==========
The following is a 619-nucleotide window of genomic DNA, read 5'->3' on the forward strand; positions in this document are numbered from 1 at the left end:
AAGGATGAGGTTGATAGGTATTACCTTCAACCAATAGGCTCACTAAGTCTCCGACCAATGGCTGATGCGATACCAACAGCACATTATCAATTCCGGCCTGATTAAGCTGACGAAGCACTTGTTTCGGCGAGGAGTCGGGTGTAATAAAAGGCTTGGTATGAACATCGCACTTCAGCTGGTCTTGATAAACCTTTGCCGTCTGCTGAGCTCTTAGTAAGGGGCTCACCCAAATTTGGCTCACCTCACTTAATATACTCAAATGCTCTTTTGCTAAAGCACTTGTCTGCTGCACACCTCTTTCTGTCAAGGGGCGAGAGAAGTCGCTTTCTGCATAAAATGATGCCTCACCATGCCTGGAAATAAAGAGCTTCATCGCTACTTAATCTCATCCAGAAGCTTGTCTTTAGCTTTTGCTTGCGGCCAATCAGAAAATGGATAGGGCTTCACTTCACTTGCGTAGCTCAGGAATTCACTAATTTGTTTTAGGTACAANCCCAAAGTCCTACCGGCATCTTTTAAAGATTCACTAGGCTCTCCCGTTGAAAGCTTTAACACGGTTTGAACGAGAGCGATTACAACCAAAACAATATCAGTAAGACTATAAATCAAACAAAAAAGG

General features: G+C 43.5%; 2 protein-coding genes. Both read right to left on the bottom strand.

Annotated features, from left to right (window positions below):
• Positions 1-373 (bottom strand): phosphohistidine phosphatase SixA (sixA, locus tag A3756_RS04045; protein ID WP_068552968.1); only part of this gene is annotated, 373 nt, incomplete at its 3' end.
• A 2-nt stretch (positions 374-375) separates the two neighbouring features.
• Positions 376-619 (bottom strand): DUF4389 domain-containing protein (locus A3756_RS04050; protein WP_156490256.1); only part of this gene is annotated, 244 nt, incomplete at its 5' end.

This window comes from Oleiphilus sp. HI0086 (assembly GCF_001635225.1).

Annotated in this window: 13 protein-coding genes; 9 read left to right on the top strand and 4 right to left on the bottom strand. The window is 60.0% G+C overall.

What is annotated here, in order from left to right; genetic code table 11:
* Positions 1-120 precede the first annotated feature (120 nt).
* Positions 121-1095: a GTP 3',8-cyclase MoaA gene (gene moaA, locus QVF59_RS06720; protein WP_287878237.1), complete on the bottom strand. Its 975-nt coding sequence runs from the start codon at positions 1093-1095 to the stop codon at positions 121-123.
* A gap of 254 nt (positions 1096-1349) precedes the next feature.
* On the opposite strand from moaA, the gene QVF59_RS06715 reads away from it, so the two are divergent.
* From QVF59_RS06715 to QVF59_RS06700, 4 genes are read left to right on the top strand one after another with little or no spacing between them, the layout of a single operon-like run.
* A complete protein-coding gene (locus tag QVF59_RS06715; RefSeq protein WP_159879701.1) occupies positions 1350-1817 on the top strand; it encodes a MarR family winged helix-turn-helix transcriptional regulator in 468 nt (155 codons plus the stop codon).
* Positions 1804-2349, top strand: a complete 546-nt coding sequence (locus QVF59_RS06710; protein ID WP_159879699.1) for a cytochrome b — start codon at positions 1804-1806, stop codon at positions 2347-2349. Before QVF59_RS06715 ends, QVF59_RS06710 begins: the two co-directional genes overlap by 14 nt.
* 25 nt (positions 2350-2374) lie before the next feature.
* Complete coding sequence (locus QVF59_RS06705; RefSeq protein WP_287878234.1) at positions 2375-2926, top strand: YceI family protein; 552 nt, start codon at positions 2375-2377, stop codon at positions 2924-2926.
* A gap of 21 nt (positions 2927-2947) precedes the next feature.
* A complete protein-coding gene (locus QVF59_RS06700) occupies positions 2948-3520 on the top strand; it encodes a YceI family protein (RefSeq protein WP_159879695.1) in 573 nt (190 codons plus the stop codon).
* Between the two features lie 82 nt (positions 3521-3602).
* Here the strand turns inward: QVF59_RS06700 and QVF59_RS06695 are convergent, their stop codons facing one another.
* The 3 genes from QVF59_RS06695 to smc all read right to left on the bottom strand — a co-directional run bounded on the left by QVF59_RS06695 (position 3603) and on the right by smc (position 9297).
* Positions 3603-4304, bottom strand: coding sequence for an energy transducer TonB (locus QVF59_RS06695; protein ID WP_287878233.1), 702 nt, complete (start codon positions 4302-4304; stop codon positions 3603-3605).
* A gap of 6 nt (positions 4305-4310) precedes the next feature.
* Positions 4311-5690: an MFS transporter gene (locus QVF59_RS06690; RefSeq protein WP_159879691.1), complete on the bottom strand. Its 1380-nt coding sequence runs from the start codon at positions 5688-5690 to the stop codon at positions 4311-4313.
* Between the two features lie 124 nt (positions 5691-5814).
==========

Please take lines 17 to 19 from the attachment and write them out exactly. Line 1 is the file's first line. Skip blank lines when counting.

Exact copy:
* Positions 1804-2349, top strand: a complete 546-nt coding sequence (locus QVF59_RS06710; protein ID WP_159879699.1) for a cytochrome b — start codon at positions 1804-1806, stop codon at positions 2347-2349. Before QVF59_RS06715 ends, QVF59_RS06710 begins: the two co-directional genes overlap by 14 nt.
* 25 nt (positions 2350-2374) lie before the next feature.
* Complete coding sequence (locus QVF59_RS06705; RefSeq protein WP_287878234.1) at positions 2375-2926, top strand: YceI family protein; 552 nt, start codon at positions 2375-2377, stop codon at positions 2924-2926.